year, but this was enough for me right after a move. I am aching for
several more varieties of apples and cherries, a plum, and a native
persimmon, though. (Edible forest gardening can be a bit addictive,
fair warning!)

My
shrub level then has elderberries, raspberries, and half-high
blueberry bushes, too (North Country, with fruit that tastes like
those wonderful lowbush Maine wild ones). Wild blueberry pie, mmmm!
I’ve planted the raspberries in their own section on the side of
the yard and will mow the narrow strip in between other “branches”
of my forest garden, since raspberries send shoots off into the wild
blue yonder and need to be contained a bit if you don’t want them
all over your yard. All these are easy care plants, too, only the
raspberries needing any canes that have turned brown cut to the
ground after summer fruiting (not the fall fruiting or you’ll have
no berries next summer!) All plants need regular watering, soil full
of humus, and most need good drainage as well.

Of course, the ground cover level is lowbush blueberries! Along with alpine strawberries, both of which fruit well in dappled sun/shade, so are utterly perfect for a forest garden. I have regular strawberries, too, in front, so they get the sun they need, along with herbs like sage and rosemary, etc. I added a very few annual plants in between this year, too, since there’s so much sun under the new little trees and space between baby ground cover plants I could not resist filling in with eggplant, cabbage, lettuces, parsley, nasturtiums for my salads, and dill (These all need full sun). Once my trees grow big enough and the ground covers take over, the veggies will need a sunny spot of their own. And, of course, they have to be planted every year, so are not true edible forest garden plants, taking more work and requiring digging every year. But there are perennial vegetables, too; onions, leeks, broccoli that is mostly like cauliflower, asparagus, spinaches, and many more to choose from that I haven’t listed here. (See the book Perennial Vegetables by Eric Toensmeier, the edible garden guru.)

Put
on your druid robe as you plant and carry your wizard wand, for this
is the happiest, most delightful and druid way of gardening there is
in the world. You’ll create your own Avalon. And you’ll have
moons of delicious things to eat with little to no work to
produce them. There you have it, edible forest gardening, as magic as
can be!

***

About
the Author:

Jill Rose Frew, Ph.D. is a clinical psychologist, energy healer, workshop leader, and author. She will be opening a school teaching light healing and the Celtic path of enlightenment in 2019. For information, please see www.CelticHeaven.com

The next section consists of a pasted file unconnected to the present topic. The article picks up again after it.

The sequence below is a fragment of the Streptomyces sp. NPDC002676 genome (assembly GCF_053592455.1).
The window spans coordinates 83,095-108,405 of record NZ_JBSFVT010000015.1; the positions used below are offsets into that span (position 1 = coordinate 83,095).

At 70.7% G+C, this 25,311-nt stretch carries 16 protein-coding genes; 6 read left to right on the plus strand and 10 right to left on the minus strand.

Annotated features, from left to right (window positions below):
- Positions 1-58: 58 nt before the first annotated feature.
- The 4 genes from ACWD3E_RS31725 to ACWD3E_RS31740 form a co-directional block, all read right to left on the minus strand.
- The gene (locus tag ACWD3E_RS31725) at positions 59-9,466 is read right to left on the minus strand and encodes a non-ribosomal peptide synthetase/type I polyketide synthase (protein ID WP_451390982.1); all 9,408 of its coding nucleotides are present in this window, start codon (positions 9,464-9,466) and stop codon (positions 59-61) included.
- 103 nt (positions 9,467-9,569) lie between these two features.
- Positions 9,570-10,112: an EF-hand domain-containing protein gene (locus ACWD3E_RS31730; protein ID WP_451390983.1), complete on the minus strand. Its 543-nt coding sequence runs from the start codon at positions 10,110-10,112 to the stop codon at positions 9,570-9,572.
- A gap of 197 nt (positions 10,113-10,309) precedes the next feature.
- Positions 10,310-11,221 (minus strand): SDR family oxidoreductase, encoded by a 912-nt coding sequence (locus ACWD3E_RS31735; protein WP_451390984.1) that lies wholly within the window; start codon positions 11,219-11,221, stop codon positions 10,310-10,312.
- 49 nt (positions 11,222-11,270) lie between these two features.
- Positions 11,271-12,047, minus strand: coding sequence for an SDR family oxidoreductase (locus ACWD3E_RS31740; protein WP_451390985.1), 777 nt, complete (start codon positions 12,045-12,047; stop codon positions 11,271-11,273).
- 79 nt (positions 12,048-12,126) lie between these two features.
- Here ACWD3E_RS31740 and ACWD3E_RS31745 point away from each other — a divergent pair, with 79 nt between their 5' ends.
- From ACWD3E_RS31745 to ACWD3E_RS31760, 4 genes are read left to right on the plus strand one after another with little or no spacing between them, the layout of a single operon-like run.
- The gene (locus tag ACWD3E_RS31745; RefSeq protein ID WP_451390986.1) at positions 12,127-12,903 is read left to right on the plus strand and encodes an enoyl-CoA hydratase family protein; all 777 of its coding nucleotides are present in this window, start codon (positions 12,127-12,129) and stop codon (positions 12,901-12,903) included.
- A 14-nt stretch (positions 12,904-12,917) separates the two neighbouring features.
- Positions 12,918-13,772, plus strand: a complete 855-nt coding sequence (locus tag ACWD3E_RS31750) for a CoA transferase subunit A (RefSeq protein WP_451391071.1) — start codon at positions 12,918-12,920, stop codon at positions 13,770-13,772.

Guardians of the Celtic Way: The Path to Arthurian Fulfillment on Amazon

St. Louis Pagan Picnic

July, 2019

Every
year for the past 27 years in Tower Grove Park in early June you will
find a gathering of Pagans. This picnic is a fantastic start to the
festival season in Missouri. 2019 was the first year that my husband
and I were able to go for both days of the picnic. This year the
picnic was able to boast that they had nearly 100 vendors. The
vendors are in the middle of the picnic. The picnic coordinators are
hoping to welcome even more next year.

On
Saturday at 10 AM, there was an opening ritual. Ritual is on the
south side of the vendor’s row. The Ritual takes place in an area
that is marked by flags for each compass point. It is always open to
all who want to participate.

Speakers
start their presentations at 11 AM and go until 3 PM both days. The
lectures take place on the north side of the vendors’ row. There were
so many speakers this year, but I could only pick a few because there
are four presentations every hour. Speakers only took an hour for a
lecture; many also-ran vendor stalls while at the festival too.

Celia
was there her talk was titled “Adventures of an Everyday
Goddess,” and we could hear her singing during her lecture too.
Reverend Don Lewis-Highcorrell was there talking about Cornellian
Soul. Mickie Mueller taught about “Magical Self-Care During
Hard Times. Reverend Bill Duvendack was there teaching about
“Astrological Timing of Rituals.” And Sunday started with
Oberon Zell giving a presentation on “Awakening into Quantum
Consciousness.” (there were so many more that I didn’t get to
hear this time around.)

At
the St. Louis Pagan Picnic, there are a lot of local artists,
writers, and teachers that give lectures. If there is a time that you
don’t want to go to hear a speaker, you can sit on the south side of
the vendors’ row at the Bardic Circle. At the Bardic Circle, they
have some great singers and Dancers. Celia also was at the Bardic
Circle. At another time, you could catch Mama Gina or watch Sugar
Cyanide dance.

My husband and I purchased a Tarot deck and a refillable book from artist Karen Swartz, who has a shop on Etsy, Talenshistudios. The Tarot deck is called “A Darisa Tarot.” I found that the Tarot deck is genderless to be a unique aspect that makes reading with it more accessible in so many ways.

Another
vendor I adore is “Chaos Emporium.” She has a shop in South
County Mall in St. Louis. Her shop and her vendor space deal with
corsets, hats, gloves, and some beautiful Parasols. (I had to get a
purple one to go with the primary color I wear daily.)

I also found a new vendor that I hope is there again next year, Obsidian Sithin. They have amazing wooden puzzles. (I purchased a Unicorn from them. I want to get more of their puzzles.)

***

About
the Author:

Dawn
Borries
 loves
reading and was thrilled to become a Reviewer for PaganPages.Org.
Dawn, also, has been doing Tarot and Numerology readings for the past
25 years. Dawn does readings on her Facebook
page. If you are interested in a reading you can reach her on
Facebook @eagleandunicorn.